A library of sounds
Another radical change compared to the traditional acoustic vocalist scenario, is the opportunity for creating and storing sound-samples prior to a concert. I register that I use pre-recorded sounds in two different ways: as designed parts of planned, partly composed sessions, and as possible sound-sources in improvised sessions.
Sound samples designed for planned, partly composed music – examples
Example III, 23: Excerpt from “Eugenie – short stories of sound”, live at Ultima, 2011:
For this solo project, I have sampled several sounds that are used both as planned compositional elements and as material for improvising. Most of the samples here are created for specific parts of the whole performance, but I use them in an improvised way. Some of the samples can be put into various parts of the performance, in addition to the parts they are designed for. In this project I work with a story about my late grandmother, and some of the samples are filtered, spoken phrases, my voice with her typical expressions, in her dialect. Other pre-recorded samples are short musical phrases, some non-tonal sounds of a different character, and also some samples with “laughter-inspired” sounds.
Example III, 24: Excerpt from “Nature is not Beautiful”, Avant Garden, Trondheim, 2011:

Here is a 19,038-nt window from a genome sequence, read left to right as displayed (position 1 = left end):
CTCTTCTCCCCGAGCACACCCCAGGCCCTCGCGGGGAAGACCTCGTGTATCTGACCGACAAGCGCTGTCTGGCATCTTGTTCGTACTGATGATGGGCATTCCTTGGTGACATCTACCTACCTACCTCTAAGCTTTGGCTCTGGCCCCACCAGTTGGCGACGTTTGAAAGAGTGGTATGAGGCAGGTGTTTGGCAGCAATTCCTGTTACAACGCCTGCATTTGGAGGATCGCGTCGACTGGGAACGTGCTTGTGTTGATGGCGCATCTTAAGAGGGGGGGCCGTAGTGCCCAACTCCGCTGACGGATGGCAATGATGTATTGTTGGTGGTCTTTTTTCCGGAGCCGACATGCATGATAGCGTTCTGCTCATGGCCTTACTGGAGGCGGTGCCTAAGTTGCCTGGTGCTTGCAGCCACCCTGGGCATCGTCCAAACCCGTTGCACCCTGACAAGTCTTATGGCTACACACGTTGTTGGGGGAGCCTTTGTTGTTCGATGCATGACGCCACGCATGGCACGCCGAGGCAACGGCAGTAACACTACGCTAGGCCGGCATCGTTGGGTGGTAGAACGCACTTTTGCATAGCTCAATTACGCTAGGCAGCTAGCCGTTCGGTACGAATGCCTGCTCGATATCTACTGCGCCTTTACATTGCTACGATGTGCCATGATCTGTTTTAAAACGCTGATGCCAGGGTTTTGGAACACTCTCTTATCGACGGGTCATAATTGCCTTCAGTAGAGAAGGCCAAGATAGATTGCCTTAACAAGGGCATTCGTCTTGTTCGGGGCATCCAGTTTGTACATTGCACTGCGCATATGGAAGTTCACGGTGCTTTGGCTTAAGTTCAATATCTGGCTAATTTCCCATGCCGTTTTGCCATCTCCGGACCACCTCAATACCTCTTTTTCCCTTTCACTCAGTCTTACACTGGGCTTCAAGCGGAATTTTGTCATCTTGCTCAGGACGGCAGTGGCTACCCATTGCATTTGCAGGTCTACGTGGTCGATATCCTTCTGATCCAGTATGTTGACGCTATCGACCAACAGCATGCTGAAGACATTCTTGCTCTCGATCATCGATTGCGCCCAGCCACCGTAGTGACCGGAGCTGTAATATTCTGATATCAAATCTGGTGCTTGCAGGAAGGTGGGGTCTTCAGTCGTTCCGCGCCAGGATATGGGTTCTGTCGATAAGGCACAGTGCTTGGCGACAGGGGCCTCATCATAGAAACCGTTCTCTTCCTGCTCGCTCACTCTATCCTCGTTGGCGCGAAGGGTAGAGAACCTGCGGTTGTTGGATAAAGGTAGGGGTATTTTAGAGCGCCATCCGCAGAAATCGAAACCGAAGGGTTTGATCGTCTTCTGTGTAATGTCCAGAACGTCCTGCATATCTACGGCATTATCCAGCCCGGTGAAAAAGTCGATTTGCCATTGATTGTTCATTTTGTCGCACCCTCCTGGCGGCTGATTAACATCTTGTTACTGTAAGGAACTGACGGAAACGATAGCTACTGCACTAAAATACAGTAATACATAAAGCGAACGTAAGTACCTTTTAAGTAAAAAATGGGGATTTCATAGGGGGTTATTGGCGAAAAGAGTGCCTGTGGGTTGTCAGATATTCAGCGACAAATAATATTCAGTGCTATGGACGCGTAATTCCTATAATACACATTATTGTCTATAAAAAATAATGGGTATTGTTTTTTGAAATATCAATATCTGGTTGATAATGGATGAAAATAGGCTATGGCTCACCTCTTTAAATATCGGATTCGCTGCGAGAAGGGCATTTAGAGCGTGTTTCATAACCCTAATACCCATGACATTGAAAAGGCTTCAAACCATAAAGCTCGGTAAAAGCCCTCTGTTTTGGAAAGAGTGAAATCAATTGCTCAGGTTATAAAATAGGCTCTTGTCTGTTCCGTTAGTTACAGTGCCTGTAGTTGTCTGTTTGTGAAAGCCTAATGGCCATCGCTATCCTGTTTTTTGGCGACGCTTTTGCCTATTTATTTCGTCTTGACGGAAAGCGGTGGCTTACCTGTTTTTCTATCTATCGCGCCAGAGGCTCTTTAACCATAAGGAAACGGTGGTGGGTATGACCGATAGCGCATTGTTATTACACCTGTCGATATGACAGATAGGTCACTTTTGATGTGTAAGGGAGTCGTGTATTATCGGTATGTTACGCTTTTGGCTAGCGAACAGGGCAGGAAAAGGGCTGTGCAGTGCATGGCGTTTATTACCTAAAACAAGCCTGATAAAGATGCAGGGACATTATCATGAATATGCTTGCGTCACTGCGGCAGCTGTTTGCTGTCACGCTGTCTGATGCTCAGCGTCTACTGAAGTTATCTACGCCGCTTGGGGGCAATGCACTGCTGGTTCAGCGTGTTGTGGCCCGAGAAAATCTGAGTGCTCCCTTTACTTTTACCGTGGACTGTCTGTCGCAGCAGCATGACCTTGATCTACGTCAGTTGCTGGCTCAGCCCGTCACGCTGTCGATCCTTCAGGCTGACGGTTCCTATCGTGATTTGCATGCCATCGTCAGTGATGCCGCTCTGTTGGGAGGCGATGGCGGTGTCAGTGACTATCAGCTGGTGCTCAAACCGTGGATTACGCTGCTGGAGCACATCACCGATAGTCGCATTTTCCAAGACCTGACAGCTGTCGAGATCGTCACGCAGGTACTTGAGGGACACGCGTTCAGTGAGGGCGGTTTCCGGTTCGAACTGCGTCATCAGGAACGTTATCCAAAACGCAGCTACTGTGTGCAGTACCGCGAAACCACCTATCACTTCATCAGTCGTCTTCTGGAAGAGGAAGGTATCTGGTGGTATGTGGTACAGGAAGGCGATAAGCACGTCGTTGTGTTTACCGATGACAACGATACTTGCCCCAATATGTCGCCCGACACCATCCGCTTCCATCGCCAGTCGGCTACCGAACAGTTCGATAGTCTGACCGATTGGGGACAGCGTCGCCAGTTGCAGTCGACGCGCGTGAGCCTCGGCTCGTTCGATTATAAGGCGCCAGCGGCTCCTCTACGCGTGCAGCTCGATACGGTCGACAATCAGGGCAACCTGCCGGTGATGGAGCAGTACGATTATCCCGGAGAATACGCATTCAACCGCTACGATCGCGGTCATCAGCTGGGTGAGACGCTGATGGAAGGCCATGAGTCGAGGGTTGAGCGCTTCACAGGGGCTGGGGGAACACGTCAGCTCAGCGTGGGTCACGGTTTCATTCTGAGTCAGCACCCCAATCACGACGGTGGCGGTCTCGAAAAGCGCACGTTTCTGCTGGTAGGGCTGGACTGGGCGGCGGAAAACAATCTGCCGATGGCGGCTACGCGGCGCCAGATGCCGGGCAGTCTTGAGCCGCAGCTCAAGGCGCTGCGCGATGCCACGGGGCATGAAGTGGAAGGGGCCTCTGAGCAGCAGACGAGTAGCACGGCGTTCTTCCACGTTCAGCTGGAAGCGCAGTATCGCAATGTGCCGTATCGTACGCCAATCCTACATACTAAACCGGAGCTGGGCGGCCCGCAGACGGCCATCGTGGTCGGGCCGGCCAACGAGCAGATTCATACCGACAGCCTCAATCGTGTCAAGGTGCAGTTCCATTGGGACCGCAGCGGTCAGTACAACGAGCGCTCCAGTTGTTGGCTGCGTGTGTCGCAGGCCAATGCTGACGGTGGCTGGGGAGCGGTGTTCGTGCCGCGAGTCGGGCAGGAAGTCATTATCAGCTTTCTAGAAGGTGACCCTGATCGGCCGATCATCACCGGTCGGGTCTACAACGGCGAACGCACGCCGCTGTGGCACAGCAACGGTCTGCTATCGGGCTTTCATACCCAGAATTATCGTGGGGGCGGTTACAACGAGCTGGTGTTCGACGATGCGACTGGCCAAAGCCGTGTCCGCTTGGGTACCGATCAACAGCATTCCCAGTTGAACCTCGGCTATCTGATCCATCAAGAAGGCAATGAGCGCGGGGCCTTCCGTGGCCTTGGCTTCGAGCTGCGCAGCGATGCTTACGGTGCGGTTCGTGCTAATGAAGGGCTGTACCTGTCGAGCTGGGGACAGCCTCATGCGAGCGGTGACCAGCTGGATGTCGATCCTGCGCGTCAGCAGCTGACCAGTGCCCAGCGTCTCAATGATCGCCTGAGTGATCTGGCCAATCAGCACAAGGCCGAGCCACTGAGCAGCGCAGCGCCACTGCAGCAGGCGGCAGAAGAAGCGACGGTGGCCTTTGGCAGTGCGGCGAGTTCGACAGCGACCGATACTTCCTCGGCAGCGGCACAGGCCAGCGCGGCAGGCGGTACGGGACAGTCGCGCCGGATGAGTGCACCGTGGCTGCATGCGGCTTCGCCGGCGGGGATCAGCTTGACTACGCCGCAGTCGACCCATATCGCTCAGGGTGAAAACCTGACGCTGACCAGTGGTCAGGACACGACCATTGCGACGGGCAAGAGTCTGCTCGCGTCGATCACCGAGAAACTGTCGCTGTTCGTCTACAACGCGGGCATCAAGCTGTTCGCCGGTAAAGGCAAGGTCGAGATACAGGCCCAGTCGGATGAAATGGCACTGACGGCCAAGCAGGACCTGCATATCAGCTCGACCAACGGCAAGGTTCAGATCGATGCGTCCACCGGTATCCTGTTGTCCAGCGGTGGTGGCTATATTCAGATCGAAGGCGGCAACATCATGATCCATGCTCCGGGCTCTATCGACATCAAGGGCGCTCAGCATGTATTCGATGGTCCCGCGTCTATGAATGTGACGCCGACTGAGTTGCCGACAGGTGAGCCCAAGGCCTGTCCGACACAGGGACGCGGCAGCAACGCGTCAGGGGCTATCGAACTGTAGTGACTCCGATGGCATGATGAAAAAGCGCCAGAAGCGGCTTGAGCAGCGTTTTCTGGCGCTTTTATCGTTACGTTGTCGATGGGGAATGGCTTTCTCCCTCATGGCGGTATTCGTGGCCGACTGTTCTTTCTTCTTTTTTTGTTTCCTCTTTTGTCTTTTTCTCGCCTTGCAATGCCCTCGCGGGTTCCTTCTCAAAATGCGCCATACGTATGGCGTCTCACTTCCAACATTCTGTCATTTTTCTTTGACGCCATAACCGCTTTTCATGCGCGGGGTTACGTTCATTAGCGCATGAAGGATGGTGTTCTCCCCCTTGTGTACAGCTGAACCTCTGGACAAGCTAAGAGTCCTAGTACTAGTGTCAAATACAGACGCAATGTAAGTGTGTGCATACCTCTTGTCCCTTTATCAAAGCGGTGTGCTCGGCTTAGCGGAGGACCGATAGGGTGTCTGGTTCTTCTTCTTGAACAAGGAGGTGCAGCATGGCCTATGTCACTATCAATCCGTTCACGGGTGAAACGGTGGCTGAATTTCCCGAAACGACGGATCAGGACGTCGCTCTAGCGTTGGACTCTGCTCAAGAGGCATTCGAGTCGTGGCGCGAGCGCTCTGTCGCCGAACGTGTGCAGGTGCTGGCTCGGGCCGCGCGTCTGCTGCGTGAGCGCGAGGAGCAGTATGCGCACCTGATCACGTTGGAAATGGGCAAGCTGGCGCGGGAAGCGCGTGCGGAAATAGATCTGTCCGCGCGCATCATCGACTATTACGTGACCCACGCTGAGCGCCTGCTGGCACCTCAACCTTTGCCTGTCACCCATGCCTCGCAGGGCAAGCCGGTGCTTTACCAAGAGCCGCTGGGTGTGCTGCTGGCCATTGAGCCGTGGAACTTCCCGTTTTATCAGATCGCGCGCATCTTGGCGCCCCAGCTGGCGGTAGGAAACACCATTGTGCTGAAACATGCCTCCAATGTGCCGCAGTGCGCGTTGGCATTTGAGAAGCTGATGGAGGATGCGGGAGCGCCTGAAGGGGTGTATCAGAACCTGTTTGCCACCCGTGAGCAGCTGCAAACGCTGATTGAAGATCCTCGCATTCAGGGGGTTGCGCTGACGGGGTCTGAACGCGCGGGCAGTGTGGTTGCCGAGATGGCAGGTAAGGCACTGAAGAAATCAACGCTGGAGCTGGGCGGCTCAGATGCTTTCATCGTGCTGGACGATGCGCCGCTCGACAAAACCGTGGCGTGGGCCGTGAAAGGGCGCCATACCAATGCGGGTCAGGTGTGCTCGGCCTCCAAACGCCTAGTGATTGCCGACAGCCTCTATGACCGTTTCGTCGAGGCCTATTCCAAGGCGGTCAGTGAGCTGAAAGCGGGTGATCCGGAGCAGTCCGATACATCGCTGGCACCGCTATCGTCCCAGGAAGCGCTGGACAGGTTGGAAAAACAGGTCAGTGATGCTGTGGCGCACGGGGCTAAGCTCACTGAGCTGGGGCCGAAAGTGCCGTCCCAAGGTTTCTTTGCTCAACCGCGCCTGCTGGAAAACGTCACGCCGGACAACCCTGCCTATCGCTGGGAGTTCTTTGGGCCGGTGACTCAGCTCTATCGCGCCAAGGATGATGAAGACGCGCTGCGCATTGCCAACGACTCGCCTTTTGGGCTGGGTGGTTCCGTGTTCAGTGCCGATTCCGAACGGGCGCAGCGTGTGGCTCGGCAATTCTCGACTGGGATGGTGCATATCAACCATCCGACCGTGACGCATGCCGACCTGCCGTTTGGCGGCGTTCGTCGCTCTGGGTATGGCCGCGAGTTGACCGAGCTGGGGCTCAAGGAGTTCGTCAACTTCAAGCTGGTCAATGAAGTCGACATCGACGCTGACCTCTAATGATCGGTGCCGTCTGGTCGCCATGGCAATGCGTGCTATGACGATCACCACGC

In my latest project with BOL, “Nature is not Beautiful”, I have used recordings of two other persons’ voices. The text recorded has been created especially for the performance and constitutes the main structure as well as an inspirational starting point for musical ideas. The use of these samples is not improvised, but more like a playback device, where my timing is the parameter of variation. I am not really playing with the samples, except in the last session of the performance, where I recall some of the text samples and use them, sometimes simultaneously, as part of the music. The use of text samples in this piece is not only an attempt to create a, for us, new structural framework. To repeatedly hear someone’s voice without seeing the person on stage, also creates an experience of a “coexisting reality”, a “parallel world”, or perhaps a “real world”, present, but still not visually present.